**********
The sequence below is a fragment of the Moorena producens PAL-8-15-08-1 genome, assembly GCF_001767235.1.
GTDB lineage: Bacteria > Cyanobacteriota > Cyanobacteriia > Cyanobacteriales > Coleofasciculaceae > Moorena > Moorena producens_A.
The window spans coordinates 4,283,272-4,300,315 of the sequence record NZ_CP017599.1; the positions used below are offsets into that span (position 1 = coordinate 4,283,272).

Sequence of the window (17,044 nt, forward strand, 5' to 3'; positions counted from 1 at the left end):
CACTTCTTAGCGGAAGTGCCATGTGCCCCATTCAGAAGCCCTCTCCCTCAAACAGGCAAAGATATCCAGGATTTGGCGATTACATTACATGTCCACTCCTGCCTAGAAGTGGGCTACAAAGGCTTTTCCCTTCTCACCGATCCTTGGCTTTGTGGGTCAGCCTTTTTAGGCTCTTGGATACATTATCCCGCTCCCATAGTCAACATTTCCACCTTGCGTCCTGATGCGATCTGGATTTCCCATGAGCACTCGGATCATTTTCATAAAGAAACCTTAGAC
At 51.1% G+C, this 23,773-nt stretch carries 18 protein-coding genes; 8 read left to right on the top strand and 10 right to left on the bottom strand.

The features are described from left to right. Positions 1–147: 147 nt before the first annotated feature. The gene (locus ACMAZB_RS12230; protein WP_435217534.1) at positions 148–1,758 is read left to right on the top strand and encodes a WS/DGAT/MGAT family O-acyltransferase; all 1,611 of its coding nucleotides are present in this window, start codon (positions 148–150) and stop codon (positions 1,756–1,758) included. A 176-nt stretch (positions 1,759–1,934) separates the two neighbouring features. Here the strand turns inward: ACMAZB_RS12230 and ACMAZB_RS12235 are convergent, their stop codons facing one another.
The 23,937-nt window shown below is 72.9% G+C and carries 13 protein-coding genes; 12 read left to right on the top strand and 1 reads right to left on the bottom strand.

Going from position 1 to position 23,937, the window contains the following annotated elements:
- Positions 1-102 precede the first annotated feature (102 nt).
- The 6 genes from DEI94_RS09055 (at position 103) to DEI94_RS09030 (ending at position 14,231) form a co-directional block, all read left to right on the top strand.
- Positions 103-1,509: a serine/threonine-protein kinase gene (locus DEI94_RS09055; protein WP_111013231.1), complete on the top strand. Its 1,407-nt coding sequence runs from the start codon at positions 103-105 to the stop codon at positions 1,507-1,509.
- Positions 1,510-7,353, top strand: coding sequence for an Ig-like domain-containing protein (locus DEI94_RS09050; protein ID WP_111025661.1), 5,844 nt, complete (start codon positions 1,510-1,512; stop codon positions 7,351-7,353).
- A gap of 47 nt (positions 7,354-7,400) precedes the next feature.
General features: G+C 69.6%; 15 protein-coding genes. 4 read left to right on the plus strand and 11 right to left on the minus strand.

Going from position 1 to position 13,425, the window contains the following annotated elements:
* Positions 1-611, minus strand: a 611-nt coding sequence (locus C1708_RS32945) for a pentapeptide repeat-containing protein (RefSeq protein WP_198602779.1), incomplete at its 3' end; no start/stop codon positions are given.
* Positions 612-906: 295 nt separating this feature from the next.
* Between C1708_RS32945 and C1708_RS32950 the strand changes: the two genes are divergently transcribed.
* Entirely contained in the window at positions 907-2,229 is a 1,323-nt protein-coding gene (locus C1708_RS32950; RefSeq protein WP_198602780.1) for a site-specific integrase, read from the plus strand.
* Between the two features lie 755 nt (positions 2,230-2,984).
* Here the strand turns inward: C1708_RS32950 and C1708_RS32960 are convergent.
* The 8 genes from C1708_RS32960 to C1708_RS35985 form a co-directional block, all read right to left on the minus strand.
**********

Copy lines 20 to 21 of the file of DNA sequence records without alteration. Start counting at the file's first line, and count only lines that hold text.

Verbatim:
* Entirely contained in the window at positions 907-2,229 is a 1,323-nt protein-coding gene (locus C1708_RS32950; RefSeq protein WP_198602780.1) for a site-specific integrase, read from the plus strand.
* Between the two features lie 755 nt (positions 2,230-2,984).